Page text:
Register for this free event here.
About the Participants
Mandana Boushee is an Iranian-American herbalist, storyteller, earth steward and educator. She weaves her Iranian culture and plant tradition into all facets of her work and is dedicated to re-centering the voices, stories, rituals, and histories of the BIPOC community.
Artist Yoko Inoue’s research-creation includes food issues in the theoretical framework of decolonization, considering the collective act of cooking, critiquing and consuming food as the cornerstone of the social and spiritual bond.
Jen Salinetti is a co-founder, farmer, and Director of Education & Community Engagement at Woven Roots Farm & Education Center, a farm and CSA in present-day Tyringham, MA, that is celebrating 20 years of growing vegetables, herbs, and flowers using traditional, hand-scale farming practices.
Sarah Rara’s multi-disciplinary practice—including performance, writing, and video—explores the position of witness within fragile systems. Her work focuses on states of readiness and attention; actual reality; digging holes; navigation; remote sensing; the diminishing divide between onscreen and offscreen realities; listening; entanglements with and within ecosystems; landlord-tenant relationship and housing justice; and contemplating a feminist objectivity, situated knowledges. Rara is an assistant professor of art at Williams College.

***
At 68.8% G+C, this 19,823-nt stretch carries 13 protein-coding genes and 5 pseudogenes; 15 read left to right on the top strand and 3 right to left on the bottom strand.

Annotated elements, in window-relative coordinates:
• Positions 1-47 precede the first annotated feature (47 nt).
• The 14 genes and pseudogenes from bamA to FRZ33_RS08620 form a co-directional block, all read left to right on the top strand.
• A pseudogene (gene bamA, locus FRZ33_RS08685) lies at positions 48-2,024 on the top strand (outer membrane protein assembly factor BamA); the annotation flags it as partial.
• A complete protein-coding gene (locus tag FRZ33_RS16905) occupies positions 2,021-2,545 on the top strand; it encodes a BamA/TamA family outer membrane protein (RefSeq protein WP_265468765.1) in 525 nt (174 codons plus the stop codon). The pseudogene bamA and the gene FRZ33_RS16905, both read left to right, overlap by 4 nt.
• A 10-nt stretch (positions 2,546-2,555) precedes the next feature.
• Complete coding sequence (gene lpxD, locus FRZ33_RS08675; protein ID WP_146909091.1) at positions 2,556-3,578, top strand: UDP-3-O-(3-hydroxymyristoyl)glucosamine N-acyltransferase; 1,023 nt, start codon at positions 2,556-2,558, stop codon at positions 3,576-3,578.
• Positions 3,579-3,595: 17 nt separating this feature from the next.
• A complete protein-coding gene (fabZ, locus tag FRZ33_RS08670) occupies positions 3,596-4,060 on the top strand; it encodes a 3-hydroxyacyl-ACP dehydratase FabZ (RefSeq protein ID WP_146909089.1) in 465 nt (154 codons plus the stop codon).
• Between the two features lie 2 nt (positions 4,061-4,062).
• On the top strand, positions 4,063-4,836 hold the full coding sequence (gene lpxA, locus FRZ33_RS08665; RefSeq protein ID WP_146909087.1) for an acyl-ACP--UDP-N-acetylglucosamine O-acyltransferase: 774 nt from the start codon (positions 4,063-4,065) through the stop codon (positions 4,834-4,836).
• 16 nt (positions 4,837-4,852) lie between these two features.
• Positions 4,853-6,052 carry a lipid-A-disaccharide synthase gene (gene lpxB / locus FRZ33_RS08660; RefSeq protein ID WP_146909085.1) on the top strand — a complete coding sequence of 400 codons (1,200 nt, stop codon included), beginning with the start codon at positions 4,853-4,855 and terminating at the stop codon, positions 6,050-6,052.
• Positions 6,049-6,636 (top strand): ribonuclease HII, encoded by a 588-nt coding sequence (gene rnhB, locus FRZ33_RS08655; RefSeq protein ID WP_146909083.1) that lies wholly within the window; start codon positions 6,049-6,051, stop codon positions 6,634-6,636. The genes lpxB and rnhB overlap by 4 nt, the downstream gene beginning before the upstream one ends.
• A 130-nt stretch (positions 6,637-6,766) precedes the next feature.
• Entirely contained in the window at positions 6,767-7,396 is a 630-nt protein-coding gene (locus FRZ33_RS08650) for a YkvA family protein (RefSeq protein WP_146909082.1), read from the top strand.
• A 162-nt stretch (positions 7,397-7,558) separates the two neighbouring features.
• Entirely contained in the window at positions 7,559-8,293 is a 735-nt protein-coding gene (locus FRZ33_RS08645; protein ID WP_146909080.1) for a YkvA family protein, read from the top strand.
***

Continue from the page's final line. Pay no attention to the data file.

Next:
About the Series
New Ecologies: Gatherings Around the Art and Ideas of Our Time is a series of virtual programs that bring together artists, thinkers, and practitioners working across disciplines—many connected directly to the environs of the Berkshire community where the Williams College Museum of Art is located—in conversations that explore the interdisciplinary connections between art, community, humanity, and environment. The idea for the program stems from both an understanding of ecology as the scientific study of organisms’ relationships to one another and to their physical surroundings, as well as a consideration of the root of the word eco, which comes from the Greek oikos, meaning home. These gatherings prompt consideration about the role of art, creativity, and making—in all forms—in the understanding of our place within communities and the natural world.